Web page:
For the extraction of genomic DNA, 1-2 g leaf tissues were cut to pieces in the extraction buffer (100 mM Tris, 20 mM EDTA, 1.4 M NaCl, 2% CTAB and 1% polyvinylpyrrolidone) preheated to 65C. Cell lysates were then incubated at 65C with 1% of 2-mercaptoethanol for 45 min. Genomic DNAs were then extracted with phenol/chloroform and then ethanol precipitated. The concentration of nucleic acid was determined by TKO 100 Mini-Fluorometer.

Probe Preparation and PCR Reaction

The rbcL probe was labeled with digoxigenin (DIG) in a capillary polymerase chain reaction machine (Air Thermo-cycler, Idaho). For PCR, 6 ng of cpDNA was used as the template DNA, along with 10 mM mixed DIG-dNTP, 0.5 mM of two primers, 0.5 unit of Taq DNA polymerase (DIG DNA Labeling Kit, Boehringer Mannheim). The primer sequences were derived from Oryza sativa cpDNA, and provided by Dr. H. Dai (Institute of Botany, Academia Sinica, Taiwan, ROC). cpDNA amplified with these primers is a 540-bp conserved fragment of the rbcL gene from nucleotide (nt) 301 to nt 840. The sequences of the 30-mer primers are: primer 1 (RBCL-301U)- TTGGA CTGAT GGACT TACCA GTCTT GATCG; primer 2 (RBCL-840L)- TCTTC GCATG TACCT GCAGT CGCAT TCAAG.

RFLP Method and Southern Hybridization

The cpDNA (2 g), genomic DNA samples (8 g), and amplified rbcL fragments (2 g) were digested with 20 units of restriction endonuclease according to the manufacturer's instructions (Boehringer Mannheim). Fourteen restriction enzymes were used for detection of the polymorphism including AvaI, BamHI, BglI, BglII, EcoRI, EcoRV, HindIII, HpaII, KpnI, MspI, PstI, XbaI, and XhoI. Restricted fragments were then separated in a 0.8% agarose gel. After separation, agarose gels were depurinated with 0.25 N HCl for 5 min, denatured in 1.5 M NaCl, 0.5 M NaOH for 30 min, neutralized in 3 M NaCl, 0.5 M Tris, and then blotted onto nylon membrane (Boehringer Mannheim).

Prehybridization and hybridization reactions following the recommendation of the manufacturer (DIG Luminescent Detection Kit, Boehringer Mannheim) were performed in a hybridization oven (Hybaid). Prehybridization was carried out in 5 X SSC, 1 X blocking reagent, 0.1% N-lauroylsarcosine, 0.02% SDS at 68C for 1 h. For hybridization, 5-25 ng of denatured DIG-labeled rbcL probe was added for a 68C overnight incubation. Nylon membranes were then washed with 2 X SSC, 0.01% SDS at room temperature for 5 min twice, and then in 0.1 X SSC, 0.1% SDS at 68C for 15 min twice.

For detection, the washed nylon membrane was incubated with 0.15 M NaCl, 0.1 M maleic acid (pH 7.5) for 2 min, and then with 1 X blocking reagent for 30 min. Antibody against DIG conjugated with alkaline phosphatase (1:5000 diluted) was then allowed to interact with membrane for 30 min with light rocking (DIG Luminescent Detection Kit, Boehringer Mannheim). The

Figure 1. Polymorphisms are detected among different wild species. Total genomic DNAs of four wild type Phalaenopsis were digested with restriction enzyme DraI, transferred onto nylon membrane, and probed with a rbcL fragment. Lane 1, DNA marker; lane 2, P. amabilis `W1-2'; lane 3, P. amboinensis `W2-2'; lane 4, P. amabilis `W1-8'; lane 5, P. aphordite `W3-16'.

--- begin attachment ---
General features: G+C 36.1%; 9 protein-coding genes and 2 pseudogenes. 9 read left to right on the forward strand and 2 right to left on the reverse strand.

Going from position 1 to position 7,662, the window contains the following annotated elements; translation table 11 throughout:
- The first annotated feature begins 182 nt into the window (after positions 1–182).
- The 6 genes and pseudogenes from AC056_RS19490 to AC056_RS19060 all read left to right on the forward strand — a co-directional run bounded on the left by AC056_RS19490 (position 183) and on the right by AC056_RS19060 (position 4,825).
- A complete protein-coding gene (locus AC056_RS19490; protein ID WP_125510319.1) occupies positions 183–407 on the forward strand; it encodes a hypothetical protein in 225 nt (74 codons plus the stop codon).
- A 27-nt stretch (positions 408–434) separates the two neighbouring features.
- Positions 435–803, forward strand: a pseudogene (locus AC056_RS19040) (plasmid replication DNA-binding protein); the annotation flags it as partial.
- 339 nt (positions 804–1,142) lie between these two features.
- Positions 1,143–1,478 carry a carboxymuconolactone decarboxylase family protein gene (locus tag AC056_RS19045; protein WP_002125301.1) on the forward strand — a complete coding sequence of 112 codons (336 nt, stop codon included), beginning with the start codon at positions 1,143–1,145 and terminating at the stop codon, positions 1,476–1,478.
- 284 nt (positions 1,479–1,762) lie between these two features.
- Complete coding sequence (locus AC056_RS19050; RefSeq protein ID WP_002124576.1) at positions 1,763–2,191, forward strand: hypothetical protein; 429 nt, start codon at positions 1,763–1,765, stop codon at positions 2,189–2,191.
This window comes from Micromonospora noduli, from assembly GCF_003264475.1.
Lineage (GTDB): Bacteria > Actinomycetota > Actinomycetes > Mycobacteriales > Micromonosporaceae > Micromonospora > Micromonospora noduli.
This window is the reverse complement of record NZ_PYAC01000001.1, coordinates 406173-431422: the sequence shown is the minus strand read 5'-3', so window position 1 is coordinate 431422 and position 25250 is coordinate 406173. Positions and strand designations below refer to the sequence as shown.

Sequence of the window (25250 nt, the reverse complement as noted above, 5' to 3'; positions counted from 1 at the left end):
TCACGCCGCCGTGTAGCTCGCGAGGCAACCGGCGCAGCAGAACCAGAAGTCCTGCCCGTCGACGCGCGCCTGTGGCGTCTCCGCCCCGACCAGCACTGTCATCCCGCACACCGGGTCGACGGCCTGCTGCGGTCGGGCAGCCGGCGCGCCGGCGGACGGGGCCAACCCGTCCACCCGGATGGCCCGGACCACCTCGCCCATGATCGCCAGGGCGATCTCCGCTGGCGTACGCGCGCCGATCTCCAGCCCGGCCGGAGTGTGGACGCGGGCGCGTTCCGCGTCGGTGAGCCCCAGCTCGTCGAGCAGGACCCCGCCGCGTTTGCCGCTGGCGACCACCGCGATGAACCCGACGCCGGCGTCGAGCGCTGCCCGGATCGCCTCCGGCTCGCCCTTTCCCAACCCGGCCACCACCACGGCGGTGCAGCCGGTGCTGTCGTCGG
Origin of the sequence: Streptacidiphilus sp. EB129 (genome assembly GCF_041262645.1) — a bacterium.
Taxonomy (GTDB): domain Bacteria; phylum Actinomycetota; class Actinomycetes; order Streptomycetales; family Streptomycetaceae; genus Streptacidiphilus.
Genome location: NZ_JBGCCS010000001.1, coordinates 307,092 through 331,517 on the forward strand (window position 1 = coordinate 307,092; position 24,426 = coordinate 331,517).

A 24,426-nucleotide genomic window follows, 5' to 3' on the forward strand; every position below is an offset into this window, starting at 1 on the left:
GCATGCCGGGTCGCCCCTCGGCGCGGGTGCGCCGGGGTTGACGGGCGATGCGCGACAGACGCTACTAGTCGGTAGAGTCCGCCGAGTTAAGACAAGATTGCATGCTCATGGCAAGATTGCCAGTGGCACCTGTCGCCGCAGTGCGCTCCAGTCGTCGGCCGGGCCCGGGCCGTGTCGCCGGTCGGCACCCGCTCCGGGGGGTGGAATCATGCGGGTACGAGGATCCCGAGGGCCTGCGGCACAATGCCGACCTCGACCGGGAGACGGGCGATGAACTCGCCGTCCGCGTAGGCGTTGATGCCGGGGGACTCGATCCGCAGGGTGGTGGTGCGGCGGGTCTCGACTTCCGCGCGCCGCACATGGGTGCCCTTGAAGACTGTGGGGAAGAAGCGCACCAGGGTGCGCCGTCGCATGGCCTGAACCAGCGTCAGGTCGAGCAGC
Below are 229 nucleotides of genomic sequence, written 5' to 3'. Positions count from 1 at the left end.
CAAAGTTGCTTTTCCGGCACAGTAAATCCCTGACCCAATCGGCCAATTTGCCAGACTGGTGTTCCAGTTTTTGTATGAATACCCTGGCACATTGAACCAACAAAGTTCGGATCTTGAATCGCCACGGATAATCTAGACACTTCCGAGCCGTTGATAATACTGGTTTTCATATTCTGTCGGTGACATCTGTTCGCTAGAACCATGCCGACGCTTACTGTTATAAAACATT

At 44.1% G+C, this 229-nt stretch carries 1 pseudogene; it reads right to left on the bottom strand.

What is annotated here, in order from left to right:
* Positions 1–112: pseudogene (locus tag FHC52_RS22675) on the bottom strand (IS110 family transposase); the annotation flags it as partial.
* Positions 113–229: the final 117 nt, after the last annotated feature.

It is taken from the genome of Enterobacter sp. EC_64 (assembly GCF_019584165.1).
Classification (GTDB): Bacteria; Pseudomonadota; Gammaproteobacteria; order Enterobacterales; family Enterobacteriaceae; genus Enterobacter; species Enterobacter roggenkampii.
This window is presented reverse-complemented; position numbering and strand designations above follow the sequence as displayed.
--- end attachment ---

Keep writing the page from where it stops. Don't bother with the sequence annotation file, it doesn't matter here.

Chang et al. Phalaenopsis and Doritis cpDNA inheritance patterns

unbound antibody was washed with 0.1 M NaCl, 0.1 M Tris, pH 9.5, and detected with the alkaline phosphatase substrate NTB/BCIP (20 l/ml) overnight.

Results

RFLPs of Parental cpDNA

Several RFLP experiments were carried out to test the polymorphism in the intraspecific, interspecific, and intergeneric crosses and in the F1 progenies of both crosses and reciprocal crosses. Restriction enzyme digestion of cpDNA, PCR amplification of the rbcL fragment, and restriction digestion of the amplified rbcL fragments failed to resolve any polymorphism among them. Finally, when the amplified 540-bp rbcL fragment was used as a probe in Southern blot analysis, a polymorphism was detected between both P. amabilis and P. amboinensis, which belong to different taxonomic sections, PHALAENOPSIS and AMBOINENSIS, respectively. Total genomic DNA was digested with Dra I followed by hybridization with the 540-bp rbcL probe. A 2.0-kb fragment was detected in P. amabilis, while a 2.3-kb fragment was detected in P. amboinensis (Figure 1, lanes 2 and 3). However, no polymorphisms existed when clones W1-2 and W1-8 of P. amabilis were compared (Figure 1, lanes 2 and 4), nor between P. amabilis and P. aphrodite which belong to the same taxonomic section PHALAENOPSIS (Figure 1, lanes 4 and 5). No polymorphism existed when clones W9-55 and W9-57 of P. equestris, section STAUROGLOTTIS and their intraspecific hybrids were analyzed .

cpDNA Inheritance in Interspecific Hybrids of Phalaenopsis

In the analysis of the interspecific cross between P. amboinensis (parent A) and P. amabilis (parent B), results showed that parent A gave rise to a 2.3-kb fragment and parent B gave rise to a 2.0-kb fragment. In the cross A x B, all five individual F1 progenies showed a maternal inheritance pattern of the cpDNA by the presence of a 2.3-kb fragment. In contrast, all five F1 progenies of the reciprocal cross B x A, showed a 2.0-kb fragment derived from their maternal parent (Figure 2A).

In another interspecific cross, P. mannii (parent A) and P. stuartiana (parent B), a 2.3-kb fragment was obtained for P. mannii, section POLYCHILOS and a 2.0-kb fragment for P. Stuartiana, section PHALAENOPSIS. Both progenies of cross A x B and reciprocal cross B x A showed a maternal inheritance pattern of their cpDNA (Figure 2B).